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Volunteering in schools goes well beyond buying cupcakes for parties.
A pair of stories in the Reporter about parents’ involvement in schools is yet another example of the high value this community places on education.
A story published in the Reporter last week described parents helping elementary school teachers with large classes. But Mercer Island school PTA’s have long marshalled forces to help out at school in dozens of important ways. Parents and family members are on hand to conduct enrichment activities, give students some one-on-one attention or tutoring and perform a myriad of duties to free up teachers for other tasks.
In a story about school listservs in this issue, parent involvement is again apparent. School listservs are a compilation of parent and family e-mail addresses where families can be contacted in the event of an emergency at school. Working with the schools, parents have again stepped up — this time to improve the emergency contact system.
In the past, the PTAs have maintained what is termed ‘phone-trees’ where parents spread the word by phone in the event of an emergency. Though seldom needed, the telephone system for the most part worked well. On days when there is a possibility of snow, most families know to check the television or radio for news on closures or late starts. But for crises that happen in the middle of the day, such as when a Lakeridge girl was kidnapped from her busstop or when a gun was brought to the middle school, accurate as well as timely information is crucial.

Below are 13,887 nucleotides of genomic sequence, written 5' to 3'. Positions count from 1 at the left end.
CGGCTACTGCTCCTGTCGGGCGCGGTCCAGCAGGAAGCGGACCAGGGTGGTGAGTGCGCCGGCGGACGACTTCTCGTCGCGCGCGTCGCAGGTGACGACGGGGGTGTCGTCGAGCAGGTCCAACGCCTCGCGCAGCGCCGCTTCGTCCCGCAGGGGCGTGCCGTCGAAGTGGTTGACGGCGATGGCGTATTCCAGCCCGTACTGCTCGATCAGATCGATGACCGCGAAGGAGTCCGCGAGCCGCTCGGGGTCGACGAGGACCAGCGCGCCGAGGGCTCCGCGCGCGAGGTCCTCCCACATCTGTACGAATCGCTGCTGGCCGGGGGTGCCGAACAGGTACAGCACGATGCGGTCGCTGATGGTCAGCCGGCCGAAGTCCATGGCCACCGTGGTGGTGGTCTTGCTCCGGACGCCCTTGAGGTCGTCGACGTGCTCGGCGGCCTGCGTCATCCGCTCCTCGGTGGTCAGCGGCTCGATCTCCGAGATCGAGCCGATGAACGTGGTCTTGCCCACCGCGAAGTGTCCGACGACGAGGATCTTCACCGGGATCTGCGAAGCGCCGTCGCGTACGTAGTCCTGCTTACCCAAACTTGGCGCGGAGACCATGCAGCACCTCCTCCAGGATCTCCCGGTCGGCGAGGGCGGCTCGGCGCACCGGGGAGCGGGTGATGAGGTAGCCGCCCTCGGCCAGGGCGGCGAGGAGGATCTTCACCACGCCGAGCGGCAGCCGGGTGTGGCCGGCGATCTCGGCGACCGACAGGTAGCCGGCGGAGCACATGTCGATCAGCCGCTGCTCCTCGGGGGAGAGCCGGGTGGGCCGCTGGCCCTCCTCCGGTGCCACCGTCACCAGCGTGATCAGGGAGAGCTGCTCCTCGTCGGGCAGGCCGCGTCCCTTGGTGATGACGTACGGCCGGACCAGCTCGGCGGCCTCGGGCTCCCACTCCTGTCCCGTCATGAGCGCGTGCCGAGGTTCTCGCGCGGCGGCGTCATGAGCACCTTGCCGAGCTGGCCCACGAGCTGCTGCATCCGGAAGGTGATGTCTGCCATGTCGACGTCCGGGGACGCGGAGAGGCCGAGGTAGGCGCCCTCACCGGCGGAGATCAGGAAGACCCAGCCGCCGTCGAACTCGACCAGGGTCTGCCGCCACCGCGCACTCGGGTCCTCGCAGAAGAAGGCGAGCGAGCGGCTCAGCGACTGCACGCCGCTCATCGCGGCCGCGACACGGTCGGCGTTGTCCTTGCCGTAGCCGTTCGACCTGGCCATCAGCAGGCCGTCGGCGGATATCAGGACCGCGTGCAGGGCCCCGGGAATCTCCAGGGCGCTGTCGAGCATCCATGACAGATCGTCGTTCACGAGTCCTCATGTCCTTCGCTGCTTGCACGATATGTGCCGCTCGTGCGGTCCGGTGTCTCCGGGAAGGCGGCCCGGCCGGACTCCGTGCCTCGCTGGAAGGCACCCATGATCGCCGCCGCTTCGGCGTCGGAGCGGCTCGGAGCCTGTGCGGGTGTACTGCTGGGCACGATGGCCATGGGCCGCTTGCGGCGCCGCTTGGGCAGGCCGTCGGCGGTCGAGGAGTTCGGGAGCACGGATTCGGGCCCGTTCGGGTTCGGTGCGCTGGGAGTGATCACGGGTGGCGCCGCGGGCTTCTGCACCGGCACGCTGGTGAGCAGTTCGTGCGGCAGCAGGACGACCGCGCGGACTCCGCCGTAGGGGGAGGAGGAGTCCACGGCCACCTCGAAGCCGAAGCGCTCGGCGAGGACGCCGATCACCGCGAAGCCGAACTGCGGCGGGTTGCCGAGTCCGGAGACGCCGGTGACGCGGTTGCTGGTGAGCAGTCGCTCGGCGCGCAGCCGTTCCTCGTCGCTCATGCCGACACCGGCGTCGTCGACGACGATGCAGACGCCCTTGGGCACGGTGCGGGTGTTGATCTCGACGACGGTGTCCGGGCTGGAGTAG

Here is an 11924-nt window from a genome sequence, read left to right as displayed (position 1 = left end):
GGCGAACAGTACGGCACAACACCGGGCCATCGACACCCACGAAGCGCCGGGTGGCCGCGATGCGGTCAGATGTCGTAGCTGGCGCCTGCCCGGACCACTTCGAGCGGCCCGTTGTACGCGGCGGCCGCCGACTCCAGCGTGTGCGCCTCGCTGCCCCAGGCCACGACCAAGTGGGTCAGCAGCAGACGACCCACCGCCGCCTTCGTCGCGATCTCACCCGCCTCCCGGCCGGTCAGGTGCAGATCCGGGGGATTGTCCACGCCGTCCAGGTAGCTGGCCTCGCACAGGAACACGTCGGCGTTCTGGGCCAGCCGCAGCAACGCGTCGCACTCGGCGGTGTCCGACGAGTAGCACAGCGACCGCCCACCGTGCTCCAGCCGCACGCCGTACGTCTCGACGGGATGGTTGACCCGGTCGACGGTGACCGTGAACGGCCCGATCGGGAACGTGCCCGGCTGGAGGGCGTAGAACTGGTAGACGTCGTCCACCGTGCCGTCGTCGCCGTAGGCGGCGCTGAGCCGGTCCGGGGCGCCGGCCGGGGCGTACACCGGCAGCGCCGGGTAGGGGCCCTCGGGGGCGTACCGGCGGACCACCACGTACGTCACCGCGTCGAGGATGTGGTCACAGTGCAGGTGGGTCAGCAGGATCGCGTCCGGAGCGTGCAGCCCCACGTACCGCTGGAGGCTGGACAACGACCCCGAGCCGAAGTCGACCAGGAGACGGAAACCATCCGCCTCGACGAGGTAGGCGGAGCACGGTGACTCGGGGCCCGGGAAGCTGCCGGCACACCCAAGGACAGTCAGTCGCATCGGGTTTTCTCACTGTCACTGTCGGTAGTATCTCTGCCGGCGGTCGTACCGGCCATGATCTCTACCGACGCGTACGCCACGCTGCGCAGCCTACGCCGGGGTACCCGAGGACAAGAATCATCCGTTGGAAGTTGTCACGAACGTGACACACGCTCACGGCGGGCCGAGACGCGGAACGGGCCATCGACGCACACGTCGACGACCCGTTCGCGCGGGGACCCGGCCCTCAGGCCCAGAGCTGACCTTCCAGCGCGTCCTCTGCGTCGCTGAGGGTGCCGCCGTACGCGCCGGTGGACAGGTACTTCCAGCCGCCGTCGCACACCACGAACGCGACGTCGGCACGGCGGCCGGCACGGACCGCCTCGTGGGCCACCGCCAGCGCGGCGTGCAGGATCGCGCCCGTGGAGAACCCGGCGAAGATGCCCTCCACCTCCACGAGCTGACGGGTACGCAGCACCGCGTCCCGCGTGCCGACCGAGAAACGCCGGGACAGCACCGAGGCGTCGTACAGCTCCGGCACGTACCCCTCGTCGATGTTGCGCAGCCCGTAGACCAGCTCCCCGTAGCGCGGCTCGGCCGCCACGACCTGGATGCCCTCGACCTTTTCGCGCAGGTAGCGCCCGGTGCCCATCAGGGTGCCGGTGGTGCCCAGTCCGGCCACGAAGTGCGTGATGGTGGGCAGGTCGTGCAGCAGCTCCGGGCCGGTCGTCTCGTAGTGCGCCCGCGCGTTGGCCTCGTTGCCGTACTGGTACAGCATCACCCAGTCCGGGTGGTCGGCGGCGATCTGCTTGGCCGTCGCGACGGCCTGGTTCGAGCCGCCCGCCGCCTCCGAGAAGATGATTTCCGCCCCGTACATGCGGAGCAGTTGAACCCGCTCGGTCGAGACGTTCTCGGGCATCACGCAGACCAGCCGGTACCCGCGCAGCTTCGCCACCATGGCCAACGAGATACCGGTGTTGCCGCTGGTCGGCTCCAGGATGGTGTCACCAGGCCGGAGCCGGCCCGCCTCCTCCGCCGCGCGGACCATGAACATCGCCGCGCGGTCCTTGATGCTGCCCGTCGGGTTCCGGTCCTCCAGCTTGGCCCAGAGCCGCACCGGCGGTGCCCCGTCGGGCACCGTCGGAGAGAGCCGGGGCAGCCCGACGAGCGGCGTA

And there are other benefits in having volunteers at school.
By working within the schools, parents — who are more often than not skilled professionals themselves — become informed about the issues facing schools. As a result, these volunteers move into helping at another level. They organize campaigns to work for school levy passage, help interview candidates for school administrators, write grants and do what they can to lobby state legislators to increase school funding.
Schools, students and the community all benefit from these volunteers. We thank them.